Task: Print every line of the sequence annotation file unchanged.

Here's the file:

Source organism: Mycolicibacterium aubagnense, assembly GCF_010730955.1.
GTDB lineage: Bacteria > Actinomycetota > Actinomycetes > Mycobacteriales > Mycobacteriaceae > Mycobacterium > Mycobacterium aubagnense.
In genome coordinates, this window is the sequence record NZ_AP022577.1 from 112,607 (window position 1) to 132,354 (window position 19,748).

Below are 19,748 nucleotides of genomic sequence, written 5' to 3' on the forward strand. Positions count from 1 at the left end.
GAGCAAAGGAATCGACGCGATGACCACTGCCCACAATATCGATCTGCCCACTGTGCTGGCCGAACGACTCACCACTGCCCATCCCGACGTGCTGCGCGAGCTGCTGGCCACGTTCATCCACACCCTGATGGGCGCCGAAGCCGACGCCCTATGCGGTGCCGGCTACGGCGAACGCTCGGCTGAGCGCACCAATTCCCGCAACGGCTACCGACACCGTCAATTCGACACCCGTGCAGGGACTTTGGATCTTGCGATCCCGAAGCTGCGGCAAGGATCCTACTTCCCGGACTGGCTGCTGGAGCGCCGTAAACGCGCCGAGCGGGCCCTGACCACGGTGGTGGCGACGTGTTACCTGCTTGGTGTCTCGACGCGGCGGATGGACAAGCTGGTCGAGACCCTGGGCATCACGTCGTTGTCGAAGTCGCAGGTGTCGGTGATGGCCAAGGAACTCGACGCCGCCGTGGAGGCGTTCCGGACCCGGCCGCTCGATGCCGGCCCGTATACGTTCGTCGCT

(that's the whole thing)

Source organism: Mycolicibacterium aubagnense, assembly GCF_010730955.1.
GTDB lineage: Bacteria > Actinomycetota > Actinomycetes > Mycobacteriales > Mycobacteriaceae > Mycobacterium > Mycobacterium aubagnense.
In genome coordinates, this window is the sequence record NZ_AP022577.1 from 112,607 (window position 1) to 132,354 (window position 19,748).

Below are 19,748 nucleotides of genomic sequence, written 5' to 3' on the forward strand. Positions count from 1 at the left end.
GAGCAAAGGAATCGACGCGATGACCACTGCCCACAATATCGATCTGCCCACTGTGCTGGCCGAACGACTCACCACTGCCCATCCCGACGTGCTGCGCGAGCTGCTGGCCACGTTCATCCACACCCTGATGGGCGCCGAAGCCGACGCCCTATGCGGTGCCGGCTACGGCGAACGCTCGGCTGAGCGCACCAATTCCCGCAACGGCTACCGACACCGTCAATTCGACACCCGTGCAGGGACTTTGGATCTTGCGATCCCGAAGCTGCGGCAAGGATCCTACTTCCCGGACTGGCTGCTGGAGCGCCGTAAACGCGCCGAGCGGGCCCTGACCACGGTGGTGGCGACGTGTTACCTGCTTGGTGTCTCGACGCGGCGGATGGACAAGCTGGTCGAGACCCTGGGCATCACGTCGTTGTCGAAGTCGCAGGTGTCGGTGATGGCCAAGGAACTCGACGCCGCCGTGGAGGCGTTCCGGACCCGGCCGCTCGATGCCGGCCCGTATACGTTCGTCGCT